JAIC 1993, Volume 32, Number 1, Article 3 (pp. 23 to 31)
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Journal of the American Institute for Conservation
JAIC 1993, Volume 32, Number 1, Article 3 (pp. 23 to 31)

STURGEON GLUE FOR PAINTING CONSOLIDATION IN RUSSIA

TATYANA PETUKHOVA, & STEPHEN D. BONADIES



1 INTRODUCTION

Sturgeon glue, long used as a consolidant and adhesive by Russian conservators, has recently become more accessible to conservators in the West. Section 2 of this article will discuss the consolidation of badly tented paint on a 17th-century panel painting using sturgeon glue in the traditional Russian manner. Empirically, for a given percent solution, sturgeon glue has greater tack and lower viscosity than comparable mammalian products such as gelatin and rabbit-skin glue. Its lower viscosity enables ready penetration of the substrate unlike many of the synthetic-based polymeric adhesives. Sturgeon glue's lower gelation temperature can also be of benefit when heat may be a problem.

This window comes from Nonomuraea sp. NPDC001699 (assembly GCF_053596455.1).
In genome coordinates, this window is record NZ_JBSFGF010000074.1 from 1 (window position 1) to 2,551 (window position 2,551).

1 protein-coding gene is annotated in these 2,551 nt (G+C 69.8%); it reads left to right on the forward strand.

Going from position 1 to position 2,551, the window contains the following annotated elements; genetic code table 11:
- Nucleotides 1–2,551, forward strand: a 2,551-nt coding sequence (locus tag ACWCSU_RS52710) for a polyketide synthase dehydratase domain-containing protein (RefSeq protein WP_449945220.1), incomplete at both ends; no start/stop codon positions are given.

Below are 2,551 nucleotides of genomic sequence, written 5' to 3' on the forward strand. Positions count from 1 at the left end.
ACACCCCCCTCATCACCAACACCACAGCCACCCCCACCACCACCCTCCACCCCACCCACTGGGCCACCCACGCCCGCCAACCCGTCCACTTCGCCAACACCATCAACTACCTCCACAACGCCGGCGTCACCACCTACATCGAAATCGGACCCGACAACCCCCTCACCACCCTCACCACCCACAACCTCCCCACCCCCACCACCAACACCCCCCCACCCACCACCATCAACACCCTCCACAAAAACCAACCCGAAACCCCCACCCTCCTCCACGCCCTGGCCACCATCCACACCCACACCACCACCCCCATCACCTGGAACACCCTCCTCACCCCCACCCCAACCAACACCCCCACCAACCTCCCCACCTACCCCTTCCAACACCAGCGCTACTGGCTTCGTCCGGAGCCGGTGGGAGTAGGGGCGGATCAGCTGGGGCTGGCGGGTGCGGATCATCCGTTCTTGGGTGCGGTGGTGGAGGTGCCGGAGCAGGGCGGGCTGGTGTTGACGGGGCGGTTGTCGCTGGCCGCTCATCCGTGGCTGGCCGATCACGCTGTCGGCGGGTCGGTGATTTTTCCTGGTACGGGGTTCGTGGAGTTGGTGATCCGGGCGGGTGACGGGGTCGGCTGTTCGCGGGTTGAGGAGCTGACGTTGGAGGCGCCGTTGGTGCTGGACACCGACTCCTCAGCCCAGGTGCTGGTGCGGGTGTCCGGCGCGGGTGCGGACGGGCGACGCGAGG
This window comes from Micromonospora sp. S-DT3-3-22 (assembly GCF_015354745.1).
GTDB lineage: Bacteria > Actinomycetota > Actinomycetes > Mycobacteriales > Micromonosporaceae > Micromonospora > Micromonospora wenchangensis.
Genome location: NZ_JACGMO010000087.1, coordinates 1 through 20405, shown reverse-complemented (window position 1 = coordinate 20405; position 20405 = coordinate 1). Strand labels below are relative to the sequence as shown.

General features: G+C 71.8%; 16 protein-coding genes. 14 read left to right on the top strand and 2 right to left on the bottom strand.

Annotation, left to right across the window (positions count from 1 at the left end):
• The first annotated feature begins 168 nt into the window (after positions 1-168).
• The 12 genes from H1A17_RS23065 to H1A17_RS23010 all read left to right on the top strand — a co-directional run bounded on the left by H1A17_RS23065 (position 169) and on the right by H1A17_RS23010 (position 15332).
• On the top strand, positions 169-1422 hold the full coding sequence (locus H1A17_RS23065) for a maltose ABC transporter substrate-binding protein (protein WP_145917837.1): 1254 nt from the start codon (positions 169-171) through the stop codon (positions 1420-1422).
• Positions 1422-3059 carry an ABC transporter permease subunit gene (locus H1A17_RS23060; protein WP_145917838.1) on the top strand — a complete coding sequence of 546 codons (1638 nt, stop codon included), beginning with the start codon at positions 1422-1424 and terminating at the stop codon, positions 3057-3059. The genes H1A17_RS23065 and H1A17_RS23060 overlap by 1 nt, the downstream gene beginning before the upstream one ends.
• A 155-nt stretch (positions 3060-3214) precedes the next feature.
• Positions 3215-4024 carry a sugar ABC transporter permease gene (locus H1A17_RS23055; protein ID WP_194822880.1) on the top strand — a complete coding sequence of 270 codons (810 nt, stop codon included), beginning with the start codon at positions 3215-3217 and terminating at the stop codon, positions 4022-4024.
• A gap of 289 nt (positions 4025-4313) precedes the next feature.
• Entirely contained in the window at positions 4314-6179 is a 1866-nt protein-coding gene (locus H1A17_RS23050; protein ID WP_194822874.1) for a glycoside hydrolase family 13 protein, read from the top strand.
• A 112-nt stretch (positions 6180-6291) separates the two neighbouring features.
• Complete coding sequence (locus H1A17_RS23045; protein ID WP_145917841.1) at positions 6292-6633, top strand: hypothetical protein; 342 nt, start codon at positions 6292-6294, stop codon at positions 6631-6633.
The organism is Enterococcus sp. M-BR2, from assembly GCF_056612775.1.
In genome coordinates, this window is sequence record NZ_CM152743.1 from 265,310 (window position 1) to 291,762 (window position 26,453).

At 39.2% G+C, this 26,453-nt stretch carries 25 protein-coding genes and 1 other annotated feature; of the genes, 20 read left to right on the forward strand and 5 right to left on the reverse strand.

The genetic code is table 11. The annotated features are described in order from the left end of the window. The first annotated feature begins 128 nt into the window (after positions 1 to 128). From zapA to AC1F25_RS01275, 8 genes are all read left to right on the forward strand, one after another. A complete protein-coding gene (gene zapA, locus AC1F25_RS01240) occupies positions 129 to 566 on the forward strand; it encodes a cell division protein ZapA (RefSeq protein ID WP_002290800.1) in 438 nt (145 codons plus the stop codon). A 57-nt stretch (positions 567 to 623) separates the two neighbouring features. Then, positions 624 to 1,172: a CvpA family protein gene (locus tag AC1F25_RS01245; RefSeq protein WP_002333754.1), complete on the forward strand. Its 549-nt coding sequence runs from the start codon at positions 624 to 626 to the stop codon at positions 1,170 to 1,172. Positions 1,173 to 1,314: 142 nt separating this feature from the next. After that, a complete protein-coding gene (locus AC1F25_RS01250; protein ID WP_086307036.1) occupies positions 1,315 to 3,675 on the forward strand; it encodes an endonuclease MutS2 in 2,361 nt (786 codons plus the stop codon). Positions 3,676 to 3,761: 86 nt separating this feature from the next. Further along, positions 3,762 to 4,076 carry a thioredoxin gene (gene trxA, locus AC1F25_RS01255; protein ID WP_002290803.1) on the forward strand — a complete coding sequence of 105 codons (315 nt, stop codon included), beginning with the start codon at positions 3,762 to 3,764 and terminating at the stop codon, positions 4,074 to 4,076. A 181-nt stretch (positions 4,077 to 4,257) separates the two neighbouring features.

To Further illustrate current techniques being used in Russia, in section 3 we have translated and adapted sections from the standard text of Russian conservation methods (Gorin and Cherkasova 1977).


Copyright 1993 American Institute for Conservation of Historic and Artistic Works